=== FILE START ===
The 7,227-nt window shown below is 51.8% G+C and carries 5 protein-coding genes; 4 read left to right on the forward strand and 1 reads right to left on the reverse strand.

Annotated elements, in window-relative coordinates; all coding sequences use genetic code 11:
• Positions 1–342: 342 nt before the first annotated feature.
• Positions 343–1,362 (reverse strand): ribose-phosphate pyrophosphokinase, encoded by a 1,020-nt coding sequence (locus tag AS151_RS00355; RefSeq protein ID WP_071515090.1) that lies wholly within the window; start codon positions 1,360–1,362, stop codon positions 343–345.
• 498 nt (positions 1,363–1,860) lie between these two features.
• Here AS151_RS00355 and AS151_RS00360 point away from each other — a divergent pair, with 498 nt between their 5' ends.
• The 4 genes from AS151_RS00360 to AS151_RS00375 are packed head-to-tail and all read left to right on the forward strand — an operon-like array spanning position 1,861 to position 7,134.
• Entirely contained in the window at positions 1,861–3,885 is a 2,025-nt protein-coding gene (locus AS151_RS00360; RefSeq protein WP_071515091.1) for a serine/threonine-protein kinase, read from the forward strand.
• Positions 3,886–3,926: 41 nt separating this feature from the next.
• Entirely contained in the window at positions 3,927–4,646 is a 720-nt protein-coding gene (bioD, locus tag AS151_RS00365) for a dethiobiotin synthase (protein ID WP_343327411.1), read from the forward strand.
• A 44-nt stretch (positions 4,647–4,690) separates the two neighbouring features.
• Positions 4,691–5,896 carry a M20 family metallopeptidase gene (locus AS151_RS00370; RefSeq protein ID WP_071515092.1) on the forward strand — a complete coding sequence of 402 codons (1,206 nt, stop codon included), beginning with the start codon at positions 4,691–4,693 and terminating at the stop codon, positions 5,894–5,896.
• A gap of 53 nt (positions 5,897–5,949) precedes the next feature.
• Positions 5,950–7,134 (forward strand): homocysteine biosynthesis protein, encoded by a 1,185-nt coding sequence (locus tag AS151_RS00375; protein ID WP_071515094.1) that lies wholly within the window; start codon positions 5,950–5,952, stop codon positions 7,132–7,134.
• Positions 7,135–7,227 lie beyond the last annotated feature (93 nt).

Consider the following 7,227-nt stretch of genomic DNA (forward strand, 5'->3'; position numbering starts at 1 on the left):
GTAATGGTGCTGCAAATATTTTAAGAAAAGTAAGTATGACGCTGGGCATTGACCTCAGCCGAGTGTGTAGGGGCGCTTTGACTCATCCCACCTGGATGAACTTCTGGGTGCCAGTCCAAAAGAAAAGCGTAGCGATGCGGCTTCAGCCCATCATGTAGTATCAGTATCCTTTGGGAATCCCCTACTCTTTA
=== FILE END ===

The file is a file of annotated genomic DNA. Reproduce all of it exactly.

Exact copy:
The 7,227-nt window shown below is 51.8% G+C and carries 5 protein-coding genes; 4 read left to right on the forward strand and 1 reads right to left on the reverse strand.

Annotated elements, in window-relative coordinates; all coding sequences use genetic code 11:
• Positions 1–342: 342 nt before the first annotated feature.
• Positions 343–1,362 (reverse strand): ribose-phosphate pyrophosphokinase, encoded by a 1,020-nt coding sequence (locus tag AS151_RS00355; RefSeq protein ID WP_071515090.1) that lies wholly within the window; start codon positions 1,360–1,362, stop codon positions 343–345.
• 498 nt (positions 1,363–1,860) lie between these two features.
• Here AS151_RS00355 and AS151_RS00360 point away from each other — a divergent pair, with 498 nt between their 5' ends.
• The 4 genes from AS151_RS00360 to AS151_RS00375 are packed head-to-tail and all read left to right on the forward strand — an operon-like array spanning position 1,861 to position 7,134.
• Entirely contained in the window at positions 1,861–3,885 is a 2,025-nt protein-coding gene (locus AS151_RS00360; RefSeq protein WP_071515091.1) for a serine/threonine-protein kinase, read from the forward strand.
• Positions 3,886–3,926: 41 nt separating this feature from the next.
• Entirely contained in the window at positions 3,927–4,646 is a 720-nt protein-coding gene (bioD, locus tag AS151_RS00365) for a dethiobiotin synthase (protein ID WP_343327411.1), read from the forward strand.
• A 44-nt stretch (positions 4,647–4,690) separates the two neighbouring features.
• Positions 4,691–5,896 carry a M20 family metallopeptidase gene (locus AS151_RS00370; RefSeq protein ID WP_071515092.1) on the forward strand — a complete coding sequence of 402 codons (1,206 nt, stop codon included), beginning with the start codon at positions 4,691–4,693 and terminating at the stop codon, positions 5,894–5,896.
• A gap of 53 nt (positions 5,897–5,949) precedes the next feature.
• Positions 5,950–7,134 (forward strand): homocysteine biosynthesis protein, encoded by a 1,185-nt coding sequence (locus tag AS151_RS00375; protein ID WP_071515094.1) that lies wholly within the window; start codon positions 5,950–5,952, stop codon positions 7,132–7,134.
• Positions 7,135–7,227 lie beyond the last annotated feature (93 nt).

Consider the following 7,227-nt stretch of genomic DNA (forward strand, 5'->3'; position numbering starts at 1 on the left):
GTAATGGTGCTGCAAATATTTTAAGAAAAGTAAGTATGACGCTGGGCATTGACCTCAGCCGAGTGTGTAGGGGCGCTTTGACTCATCCCACCTGGATGAACTTCTGGGTGCCAGTCCAAAAGAAAAGCGTAGCGATGCGGCTTCAGCCCATCATGTAGTATCAGTATCCTTTGGGAATCCCCTACTCTTTA